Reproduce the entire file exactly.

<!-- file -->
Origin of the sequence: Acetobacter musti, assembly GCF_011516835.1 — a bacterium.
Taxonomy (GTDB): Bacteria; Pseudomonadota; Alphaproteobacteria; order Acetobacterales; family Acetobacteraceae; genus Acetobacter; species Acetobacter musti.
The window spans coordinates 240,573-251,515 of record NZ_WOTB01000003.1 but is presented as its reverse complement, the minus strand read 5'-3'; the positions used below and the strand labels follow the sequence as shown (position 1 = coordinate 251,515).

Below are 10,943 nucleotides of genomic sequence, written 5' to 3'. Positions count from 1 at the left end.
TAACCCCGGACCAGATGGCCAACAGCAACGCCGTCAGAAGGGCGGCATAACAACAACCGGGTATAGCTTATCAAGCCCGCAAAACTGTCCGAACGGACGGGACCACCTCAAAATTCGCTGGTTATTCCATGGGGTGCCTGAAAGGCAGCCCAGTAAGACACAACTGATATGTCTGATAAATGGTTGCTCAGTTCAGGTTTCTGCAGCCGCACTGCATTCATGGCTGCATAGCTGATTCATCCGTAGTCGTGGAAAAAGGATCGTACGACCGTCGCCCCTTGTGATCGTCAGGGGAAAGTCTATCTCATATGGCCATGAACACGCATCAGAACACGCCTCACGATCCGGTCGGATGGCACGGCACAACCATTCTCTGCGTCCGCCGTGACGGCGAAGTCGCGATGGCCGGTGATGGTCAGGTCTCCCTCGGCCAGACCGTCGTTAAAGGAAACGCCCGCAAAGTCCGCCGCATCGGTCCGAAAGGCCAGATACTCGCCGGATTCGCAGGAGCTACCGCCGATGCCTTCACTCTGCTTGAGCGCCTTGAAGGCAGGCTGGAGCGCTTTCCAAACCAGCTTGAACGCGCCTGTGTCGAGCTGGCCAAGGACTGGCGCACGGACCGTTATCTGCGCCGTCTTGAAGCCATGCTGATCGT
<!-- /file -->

Origin of the sequence: Acetobacter musti, assembly GCF_011516835.1 — a bacterium.
Taxonomy (GTDB): Bacteria; Pseudomonadota; Alphaproteobacteria; order Acetobacterales; family Acetobacteraceae; genus Acetobacter; species Acetobacter musti.
The window spans coordinates 240,573-251,515 of record NZ_WOTB01000003.1 but is presented as its reverse complement, the minus strand read 5'-3'; the positions used below and the strand labels follow the sequence as shown (position 1 = coordinate 251,515).

Below are 10,943 nucleotides of genomic sequence, written 5' to 3'. Positions count from 1 at the left end.
TAACCCCGGACCAGATGGCCAACAGCAACGCCGTCAGAAGGGCGGCATAACAACAACCGGGTATAGCTTATCAAGCCCGCAAAACTGTCCGAACGGACGGGACCACCTCAAAATTCGCTGGTTATTCCATGGGGTGCCTGAAAGGCAGCCCAGTAAGACACAACTGATATGTCTGATAAATGGTTGCTCAGTTCAGGTTTCTGCAGCCGCACTGCATTCATGGCTGCATAGCTGATTCATCCGTAGTCGTGGAAAAAGGATCGTACGACCGTCGCCCCTTGTGATCGTCAGGGGAAAGTCTATCTCATATGGCCATGAACACGCATCAGAACACGCCTCACGATCCGGTCGGATGGCACGGCACAACCATTCTCTGCGTCCGCCGTGACGGCGAAGTCGCGATGGCCGGTGATGGTCAGGTCTCCCTCGGCCAGACCGTCGTTAAAGGAAACGCCCGCAAAGTCCGCCGCATCGGTCCGAAAGGCCAGATACTCGCCGGATTCGCAGGAGCTACCGCCGATGCCTTCACTCTGCTTGAGCGCCTTGAAGGCAGGCTGGAGCGCTTTCCAAACCAGCTTGAACGCGCCTGTGTCGAGCTGGCCAAGGACTGGCGCACGGACCGTTATCTGCGCCGTCTTGAAGCCATGCTGATCGT